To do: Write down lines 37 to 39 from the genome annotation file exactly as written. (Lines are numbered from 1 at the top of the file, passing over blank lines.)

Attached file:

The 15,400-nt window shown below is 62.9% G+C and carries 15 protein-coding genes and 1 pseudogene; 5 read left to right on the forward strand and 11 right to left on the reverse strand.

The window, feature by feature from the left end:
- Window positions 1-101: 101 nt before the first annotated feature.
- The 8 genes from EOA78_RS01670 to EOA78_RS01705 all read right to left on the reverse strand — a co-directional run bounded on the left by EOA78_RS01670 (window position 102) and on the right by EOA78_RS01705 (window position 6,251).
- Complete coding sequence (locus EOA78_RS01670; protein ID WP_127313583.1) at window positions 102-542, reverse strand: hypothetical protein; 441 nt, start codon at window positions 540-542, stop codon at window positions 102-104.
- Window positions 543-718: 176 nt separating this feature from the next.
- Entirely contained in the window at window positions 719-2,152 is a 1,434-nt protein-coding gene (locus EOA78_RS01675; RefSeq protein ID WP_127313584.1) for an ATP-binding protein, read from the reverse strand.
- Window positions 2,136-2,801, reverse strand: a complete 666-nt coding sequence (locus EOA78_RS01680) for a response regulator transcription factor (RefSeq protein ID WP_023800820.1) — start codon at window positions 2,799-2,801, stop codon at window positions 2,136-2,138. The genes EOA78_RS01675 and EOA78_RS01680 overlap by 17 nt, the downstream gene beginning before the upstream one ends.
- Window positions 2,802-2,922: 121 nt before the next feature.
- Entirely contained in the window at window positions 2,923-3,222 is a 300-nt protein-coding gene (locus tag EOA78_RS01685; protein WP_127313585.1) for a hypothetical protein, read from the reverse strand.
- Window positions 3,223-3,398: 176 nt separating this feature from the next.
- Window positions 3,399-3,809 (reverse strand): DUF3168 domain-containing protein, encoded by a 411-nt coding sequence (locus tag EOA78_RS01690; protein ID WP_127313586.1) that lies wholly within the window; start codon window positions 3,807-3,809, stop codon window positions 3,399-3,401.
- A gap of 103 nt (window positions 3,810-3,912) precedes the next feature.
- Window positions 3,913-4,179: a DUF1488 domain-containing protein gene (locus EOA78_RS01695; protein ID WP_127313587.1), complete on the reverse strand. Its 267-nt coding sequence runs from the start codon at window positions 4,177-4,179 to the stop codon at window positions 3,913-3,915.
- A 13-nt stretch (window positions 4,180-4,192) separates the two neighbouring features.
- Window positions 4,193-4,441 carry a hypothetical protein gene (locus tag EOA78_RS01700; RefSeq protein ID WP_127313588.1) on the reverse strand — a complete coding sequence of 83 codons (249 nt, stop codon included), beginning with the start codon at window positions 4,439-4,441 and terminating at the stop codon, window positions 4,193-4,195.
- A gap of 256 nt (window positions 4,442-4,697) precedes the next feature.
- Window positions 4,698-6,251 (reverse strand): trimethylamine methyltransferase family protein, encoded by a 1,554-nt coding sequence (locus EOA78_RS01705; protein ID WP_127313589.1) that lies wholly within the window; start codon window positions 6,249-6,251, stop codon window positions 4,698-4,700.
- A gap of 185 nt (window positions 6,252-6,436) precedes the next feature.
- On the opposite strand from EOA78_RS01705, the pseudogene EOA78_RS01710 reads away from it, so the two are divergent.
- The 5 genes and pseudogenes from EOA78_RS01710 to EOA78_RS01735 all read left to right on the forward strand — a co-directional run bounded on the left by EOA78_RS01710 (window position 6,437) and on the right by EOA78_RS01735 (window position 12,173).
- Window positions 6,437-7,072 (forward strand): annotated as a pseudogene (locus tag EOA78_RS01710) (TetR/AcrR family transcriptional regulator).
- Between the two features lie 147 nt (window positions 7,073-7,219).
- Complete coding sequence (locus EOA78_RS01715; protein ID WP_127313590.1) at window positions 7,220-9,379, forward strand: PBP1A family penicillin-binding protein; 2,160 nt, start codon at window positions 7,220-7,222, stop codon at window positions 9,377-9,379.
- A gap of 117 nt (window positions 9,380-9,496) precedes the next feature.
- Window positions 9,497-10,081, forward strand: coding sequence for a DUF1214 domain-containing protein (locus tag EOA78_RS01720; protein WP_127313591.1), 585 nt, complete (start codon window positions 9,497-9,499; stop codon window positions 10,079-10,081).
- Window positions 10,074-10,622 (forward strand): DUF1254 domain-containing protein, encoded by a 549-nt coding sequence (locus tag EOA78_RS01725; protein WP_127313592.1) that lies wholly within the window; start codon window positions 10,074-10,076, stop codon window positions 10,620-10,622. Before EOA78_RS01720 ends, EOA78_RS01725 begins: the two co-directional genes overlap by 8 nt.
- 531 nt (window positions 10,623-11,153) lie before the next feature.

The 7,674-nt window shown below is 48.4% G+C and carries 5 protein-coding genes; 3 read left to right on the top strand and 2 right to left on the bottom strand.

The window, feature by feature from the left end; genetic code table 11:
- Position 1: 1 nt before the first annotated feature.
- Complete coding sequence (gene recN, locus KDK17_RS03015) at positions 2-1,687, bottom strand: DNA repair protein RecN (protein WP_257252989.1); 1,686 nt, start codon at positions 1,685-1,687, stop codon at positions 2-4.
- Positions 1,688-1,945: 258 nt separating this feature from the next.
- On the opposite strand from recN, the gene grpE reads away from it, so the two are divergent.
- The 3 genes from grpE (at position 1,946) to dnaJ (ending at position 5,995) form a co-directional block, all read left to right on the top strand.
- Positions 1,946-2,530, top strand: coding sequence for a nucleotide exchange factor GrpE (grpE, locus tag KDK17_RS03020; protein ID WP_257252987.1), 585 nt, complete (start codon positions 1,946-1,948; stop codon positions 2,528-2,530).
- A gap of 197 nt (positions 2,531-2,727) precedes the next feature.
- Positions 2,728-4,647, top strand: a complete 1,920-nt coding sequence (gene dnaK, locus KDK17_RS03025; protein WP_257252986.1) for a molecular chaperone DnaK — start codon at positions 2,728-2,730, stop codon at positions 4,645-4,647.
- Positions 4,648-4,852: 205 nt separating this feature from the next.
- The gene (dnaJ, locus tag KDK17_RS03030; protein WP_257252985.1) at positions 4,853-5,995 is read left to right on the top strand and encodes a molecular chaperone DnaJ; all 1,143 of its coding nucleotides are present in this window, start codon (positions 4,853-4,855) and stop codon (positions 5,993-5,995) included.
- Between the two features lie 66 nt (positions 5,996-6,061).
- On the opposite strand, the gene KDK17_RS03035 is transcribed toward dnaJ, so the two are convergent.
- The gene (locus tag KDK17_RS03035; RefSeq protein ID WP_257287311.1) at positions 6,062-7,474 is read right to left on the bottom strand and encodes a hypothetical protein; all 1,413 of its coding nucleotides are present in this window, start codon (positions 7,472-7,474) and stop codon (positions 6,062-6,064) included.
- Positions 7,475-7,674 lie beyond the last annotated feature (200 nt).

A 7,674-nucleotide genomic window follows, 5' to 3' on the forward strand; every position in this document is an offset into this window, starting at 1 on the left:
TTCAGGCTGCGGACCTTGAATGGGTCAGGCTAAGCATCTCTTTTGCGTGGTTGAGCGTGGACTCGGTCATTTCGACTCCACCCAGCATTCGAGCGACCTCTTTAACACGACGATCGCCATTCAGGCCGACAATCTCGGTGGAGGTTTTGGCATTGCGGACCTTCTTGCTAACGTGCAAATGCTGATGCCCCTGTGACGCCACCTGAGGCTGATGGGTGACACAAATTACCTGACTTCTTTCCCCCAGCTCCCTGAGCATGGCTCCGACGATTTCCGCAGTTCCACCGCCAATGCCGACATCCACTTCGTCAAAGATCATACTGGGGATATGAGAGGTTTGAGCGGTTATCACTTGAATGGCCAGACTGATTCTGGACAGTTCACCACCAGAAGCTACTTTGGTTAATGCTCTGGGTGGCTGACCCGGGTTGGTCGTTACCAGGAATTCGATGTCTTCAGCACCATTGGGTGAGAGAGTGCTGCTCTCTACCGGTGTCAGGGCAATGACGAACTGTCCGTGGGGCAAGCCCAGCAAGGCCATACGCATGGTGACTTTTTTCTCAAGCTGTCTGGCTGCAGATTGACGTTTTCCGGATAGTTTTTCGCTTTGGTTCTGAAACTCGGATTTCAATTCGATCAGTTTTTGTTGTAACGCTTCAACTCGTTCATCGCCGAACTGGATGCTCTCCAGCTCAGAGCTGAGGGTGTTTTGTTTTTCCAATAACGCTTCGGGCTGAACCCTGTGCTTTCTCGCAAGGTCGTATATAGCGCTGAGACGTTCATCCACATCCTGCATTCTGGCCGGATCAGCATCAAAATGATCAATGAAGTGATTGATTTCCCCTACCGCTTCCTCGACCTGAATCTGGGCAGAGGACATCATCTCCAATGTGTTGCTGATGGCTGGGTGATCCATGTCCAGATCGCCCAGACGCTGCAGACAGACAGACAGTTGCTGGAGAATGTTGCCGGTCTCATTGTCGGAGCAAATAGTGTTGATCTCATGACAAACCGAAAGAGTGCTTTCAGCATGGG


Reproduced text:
- A gap of 197 nt (positions 2,531-2,727) precedes the next feature.
- Positions 2,728-4,647, top strand: a complete 1,920-nt coding sequence (gene dnaK, locus KDK17_RS03025; protein WP_257252986.1) for a molecular chaperone DnaK — start codon at positions 2,728-2,730, stop codon at positions 4,645-4,647.
- Positions 4,648-4,852: 205 nt separating this feature from the next.